Can you IMAGINE what adding $150 "tax" would do to those who must buy
saws at the bottom of the market? Would YOU like to pay $150 extra for
your next saw, whtever level of the market you shop in? DO you think
Uncle Sugar needs to be your nanny to the point where they know better
than YOU do what dollar value you put on your safety?

I urge you to talk to fellow woodworkers about this rising danger to
our freedom of choice. I do not like Consumer Safety being used as a
ski mask to hide a holdup.

--


Well... here we are, 17 years later


You know what that means? In another 3 years their patents start
going away.




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Old February 3rd 20, 11:18 PM posted to rec.woodworking
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Posts: 11,475
Default Remember SawStop? They gave up the market, now it's force....

On 2/3/2020 5:09 PM, Unquestionably Confused wrote:
On 2/3/2020 3:33 PM, Leon wrote:
On 2/2/2020 9:07 PM, wrote:
On Sun, 2 Feb 2020 11:29:33 -0600, Leon [email protected] wrote:

On 2/1/2020 6:31 PM, Bob La Londe wrote:
On 2/1/2020 12:50 PM,
wrote:
On Sat, 1 Feb 2020 11:05:57 -0700, Bob La Londe
wrote:


A few more years and I just might look at a SawStop "like" device.

I bought my only table saw for this lifetime a decade ago.* Sawstop
was twice the price.* Not an option.


My thought was their patent will be expiring in just a few years.

YES!* But they can renew their patent but that is another matter.* It
will be interesting how the owner of SawStop, now Festool, will address
this.

Can't renew a patent after its 20 years (from the time of application,
not patent) has run out.* It costs money to keep a patent in force
during that 20 year period but after, nope, the monopoly is over.
Whether someone wants to spend the money to clone it is another issue.


Cant they make a change and reapply?


I believe that it would have to be a substantive change, not some minor
improvement.* That would leave the original device open to all comers.
What substantive improvement would cause the original patent device to
be worthless in the marketplace?* Nothing comes readily to mind.



FWIW IIRC SawStop has made multiple patent changes in the past several
years. Remember, the developers/original owners/designers were
woodworking Patent Attorneys.
Changing and extending the patent would be right up their alley, so to
speak, I think.
  #20   Report Post  
Old February 4th 20, 04:04 AM posted to rec.woodworking
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Posts: 1,921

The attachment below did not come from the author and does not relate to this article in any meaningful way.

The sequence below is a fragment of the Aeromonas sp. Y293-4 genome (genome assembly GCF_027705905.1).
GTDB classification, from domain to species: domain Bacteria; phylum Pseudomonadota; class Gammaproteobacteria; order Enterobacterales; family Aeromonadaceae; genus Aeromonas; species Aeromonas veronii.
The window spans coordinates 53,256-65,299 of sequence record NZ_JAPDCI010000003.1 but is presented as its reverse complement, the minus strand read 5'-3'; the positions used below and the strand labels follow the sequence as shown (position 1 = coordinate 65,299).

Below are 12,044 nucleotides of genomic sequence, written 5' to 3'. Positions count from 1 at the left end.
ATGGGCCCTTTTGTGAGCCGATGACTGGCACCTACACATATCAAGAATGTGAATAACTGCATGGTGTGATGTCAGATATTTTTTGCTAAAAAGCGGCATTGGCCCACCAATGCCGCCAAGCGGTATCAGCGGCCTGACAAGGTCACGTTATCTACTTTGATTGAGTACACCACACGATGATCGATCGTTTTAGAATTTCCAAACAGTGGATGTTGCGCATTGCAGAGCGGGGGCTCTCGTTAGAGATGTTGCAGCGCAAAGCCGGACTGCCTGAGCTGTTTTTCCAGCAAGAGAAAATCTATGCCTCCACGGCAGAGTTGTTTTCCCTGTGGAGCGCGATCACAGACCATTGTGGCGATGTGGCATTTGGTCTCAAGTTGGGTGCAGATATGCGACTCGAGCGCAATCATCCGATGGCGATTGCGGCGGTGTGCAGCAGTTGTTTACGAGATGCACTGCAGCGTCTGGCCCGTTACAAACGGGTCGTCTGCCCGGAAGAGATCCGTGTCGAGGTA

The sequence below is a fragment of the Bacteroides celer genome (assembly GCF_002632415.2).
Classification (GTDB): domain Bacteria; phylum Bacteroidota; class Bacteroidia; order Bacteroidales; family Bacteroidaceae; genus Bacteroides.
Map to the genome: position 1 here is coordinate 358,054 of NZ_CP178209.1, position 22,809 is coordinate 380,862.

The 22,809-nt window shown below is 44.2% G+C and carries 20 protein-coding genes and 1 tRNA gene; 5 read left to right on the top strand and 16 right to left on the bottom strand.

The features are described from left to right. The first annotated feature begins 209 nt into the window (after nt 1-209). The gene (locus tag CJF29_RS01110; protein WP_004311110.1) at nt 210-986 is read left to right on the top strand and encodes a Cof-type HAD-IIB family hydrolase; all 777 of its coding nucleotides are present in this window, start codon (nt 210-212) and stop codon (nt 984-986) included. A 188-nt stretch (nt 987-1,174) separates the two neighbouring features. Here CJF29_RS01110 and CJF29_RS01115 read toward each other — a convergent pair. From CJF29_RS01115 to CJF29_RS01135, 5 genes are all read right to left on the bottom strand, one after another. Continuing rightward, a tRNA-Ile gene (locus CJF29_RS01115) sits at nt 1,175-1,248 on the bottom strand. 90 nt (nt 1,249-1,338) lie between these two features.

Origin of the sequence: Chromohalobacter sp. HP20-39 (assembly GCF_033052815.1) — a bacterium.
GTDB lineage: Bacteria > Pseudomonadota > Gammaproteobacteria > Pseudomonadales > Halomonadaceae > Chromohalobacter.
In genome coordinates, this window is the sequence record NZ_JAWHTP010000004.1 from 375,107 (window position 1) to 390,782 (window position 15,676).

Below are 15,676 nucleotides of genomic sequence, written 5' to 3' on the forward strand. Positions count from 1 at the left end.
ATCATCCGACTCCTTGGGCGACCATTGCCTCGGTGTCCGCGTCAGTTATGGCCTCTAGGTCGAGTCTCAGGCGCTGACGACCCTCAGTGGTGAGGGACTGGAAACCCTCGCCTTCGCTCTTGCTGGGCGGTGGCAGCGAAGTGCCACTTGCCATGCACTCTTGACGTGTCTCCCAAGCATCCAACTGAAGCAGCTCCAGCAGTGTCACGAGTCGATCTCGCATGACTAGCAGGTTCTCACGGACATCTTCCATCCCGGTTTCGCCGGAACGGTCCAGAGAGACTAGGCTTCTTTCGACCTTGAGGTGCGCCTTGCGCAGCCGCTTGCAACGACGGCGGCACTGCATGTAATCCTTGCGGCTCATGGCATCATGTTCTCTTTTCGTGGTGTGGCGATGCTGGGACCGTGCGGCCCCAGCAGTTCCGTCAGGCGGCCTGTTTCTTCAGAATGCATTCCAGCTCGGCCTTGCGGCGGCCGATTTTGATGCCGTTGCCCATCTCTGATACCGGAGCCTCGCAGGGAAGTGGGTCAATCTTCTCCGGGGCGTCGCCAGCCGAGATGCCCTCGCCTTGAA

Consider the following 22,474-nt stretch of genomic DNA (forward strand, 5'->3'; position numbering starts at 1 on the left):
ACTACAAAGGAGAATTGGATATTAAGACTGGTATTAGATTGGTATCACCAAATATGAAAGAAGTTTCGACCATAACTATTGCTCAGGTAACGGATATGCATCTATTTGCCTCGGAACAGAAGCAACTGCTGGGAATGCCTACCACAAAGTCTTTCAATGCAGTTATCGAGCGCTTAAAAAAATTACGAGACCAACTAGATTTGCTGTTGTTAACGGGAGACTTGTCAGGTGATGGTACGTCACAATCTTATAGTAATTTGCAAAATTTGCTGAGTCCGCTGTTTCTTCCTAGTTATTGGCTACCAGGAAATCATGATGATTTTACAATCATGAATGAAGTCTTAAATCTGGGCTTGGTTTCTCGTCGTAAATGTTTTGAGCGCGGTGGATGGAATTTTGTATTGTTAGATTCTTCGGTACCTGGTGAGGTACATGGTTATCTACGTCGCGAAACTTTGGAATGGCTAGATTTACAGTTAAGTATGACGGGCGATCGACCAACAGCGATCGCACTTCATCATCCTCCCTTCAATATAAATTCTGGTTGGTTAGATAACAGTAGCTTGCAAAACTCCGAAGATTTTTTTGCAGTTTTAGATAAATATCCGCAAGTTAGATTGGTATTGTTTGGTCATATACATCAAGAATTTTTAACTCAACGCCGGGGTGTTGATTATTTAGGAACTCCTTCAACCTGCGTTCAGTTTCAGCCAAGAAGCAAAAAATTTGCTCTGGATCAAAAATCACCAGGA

Default Remember SawStop? They gave up the market, now it's force....

On Mon, 03 Feb 2020 00:05:58 -0500, J. Clarke
wrote:

On Thu, 30 Jan 2020 06:22:17 -0800 (PST), wrote:

On Saturday, March 29, 2003 at 7:07:25 PM UTC-6, edfan wrote:
Do you remember the SawStop - a device which sensed a change in the
resistance of the material being cut and STOPPED the blade in
milliseconds, the better to avoid injury? You recall the dramatic
demo for SawStop? They ran a hot dog into the whirling blade, the
SawStop device stopped the saw with barely a nick to the hot dog.
Think safety, think mangled fingers forever prevented, think Progress.

Even at the time, people mentioned they thought the royalties demanded
were so high and the potential liabilities so bankbreaking, there
might be trouble getting any tool manufacturer to adopt the device.
What would this lawyer do if they refused? I remember that people
wondered if the attorney who owned the patent wouldn't try to FORCE
companies to pay him by pushing for safety legislation setting
standards which, of course, no other device could meet.

Well, WATCH YOUR WALLETS - it's about to happen.

I was interested in the device, signed up at the company web site for
news. Today I got an email with an attached petition, "...we have
decided to petition the U.S. Consumer Product Safety Commission to
require saw manufacturers to include something like SawStop on table
saws."

First they couldn't make manufacturers pay billions to make a device
that could explode their liabilities. When that failed, they set up a
company making saws that included the device. I guess they're not
making enough money from that, now they want to FORCE companies to pay
them off.

Get real, "something LIKE SawStop" means THEM, only THEM, not anybody
LIKE them. They mean to make an end run around the free market. What
they cannot persuade us to buy, they will SQUEEZE from us by
legislative coercion.

Can you IMAGINE what adding $150 "tax" would do to those who must buy
saws at the bottom of the market? Would YOU like to pay $150 extra for
your next saw, whtever level of the market you shop in? DO you think
Uncle Sugar needs to be your nanny to the point where they know better
than YOU do what dollar value you put on your safety?

I urge you to talk to fellow woodworkers about this rising danger to
our freedom of choice. I do not like Consumer Safety being used as a
ski mask to hide a holdup.

--


Well... here we are, 17 years later


You know what that means? In another 3 years their patents start
going away.


No, patents run for 20 years from the date of *filing*, not from the
date of product availability. There is usually significant time
between a patent being filed and the first unit sold. Once one is
"offered for sale" (which includes marketing/advertising/demonstrating
the feature to be patented), nothing in it can be patented.